The study population consisted of patients <18 years of age, with a positive urine culture, according to the definition of the US Centers for Disease Control and Prevention (CDC).16 Positive urine culture was defined as the growth of 1 or 2 (but not >2) pathogens, at concentrations of >105 CFU/mL, with isolation of certain pathogens not included if the isolation was from a single sample (eg, Candida spp).Reference Chu and Lowder1 Patients were not eligible for inclusion if they met any of the following criteria: (1) age younger than 18 years; (2) pregnancy or peripartum period; (3) prior or right after urologic procedure; (4) kidney transplant recipients; and (5) neutropenia (absolute neutrophil count <0.5 cells/μL). Patients with bacteriuria were categorized as having ASB if there was no documentation of signs or symptoms meeting diagnostic criteria for UTI as per CDC criteria.16 Specifically, patients could not have one of the following documented symptoms: suprapubic tenderness, costovertebral pain, urgency, increased frequency or dysuria. Patients older than 65 years, with no indwelling catheter and fever (>38°C), could still have ASB if the fever was due to a different established (according to CDC criteriaReference Chu and Lowder16) infectious syndrome. Patients with acute alterations in mental status, who often cannot communicate symptoms, were categorized as having ASB if they had none of the aforementioned signs or symptoms.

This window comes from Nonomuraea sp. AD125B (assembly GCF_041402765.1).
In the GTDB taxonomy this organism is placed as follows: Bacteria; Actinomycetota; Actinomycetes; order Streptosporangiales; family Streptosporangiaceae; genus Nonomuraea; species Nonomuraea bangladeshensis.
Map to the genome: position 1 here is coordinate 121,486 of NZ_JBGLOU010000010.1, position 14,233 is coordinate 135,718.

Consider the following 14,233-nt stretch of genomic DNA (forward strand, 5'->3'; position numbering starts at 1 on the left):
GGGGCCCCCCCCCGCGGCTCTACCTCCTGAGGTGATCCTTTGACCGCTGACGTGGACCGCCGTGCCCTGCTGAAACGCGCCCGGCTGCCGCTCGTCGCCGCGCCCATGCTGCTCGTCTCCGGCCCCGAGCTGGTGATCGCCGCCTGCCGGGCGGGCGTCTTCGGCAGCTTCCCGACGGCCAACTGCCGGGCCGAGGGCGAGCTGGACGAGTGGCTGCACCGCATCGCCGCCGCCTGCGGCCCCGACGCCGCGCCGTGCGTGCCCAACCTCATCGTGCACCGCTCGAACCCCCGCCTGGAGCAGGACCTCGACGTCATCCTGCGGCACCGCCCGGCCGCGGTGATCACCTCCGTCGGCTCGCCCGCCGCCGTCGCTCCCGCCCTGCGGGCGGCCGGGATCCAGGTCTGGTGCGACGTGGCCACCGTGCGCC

Statistical analysis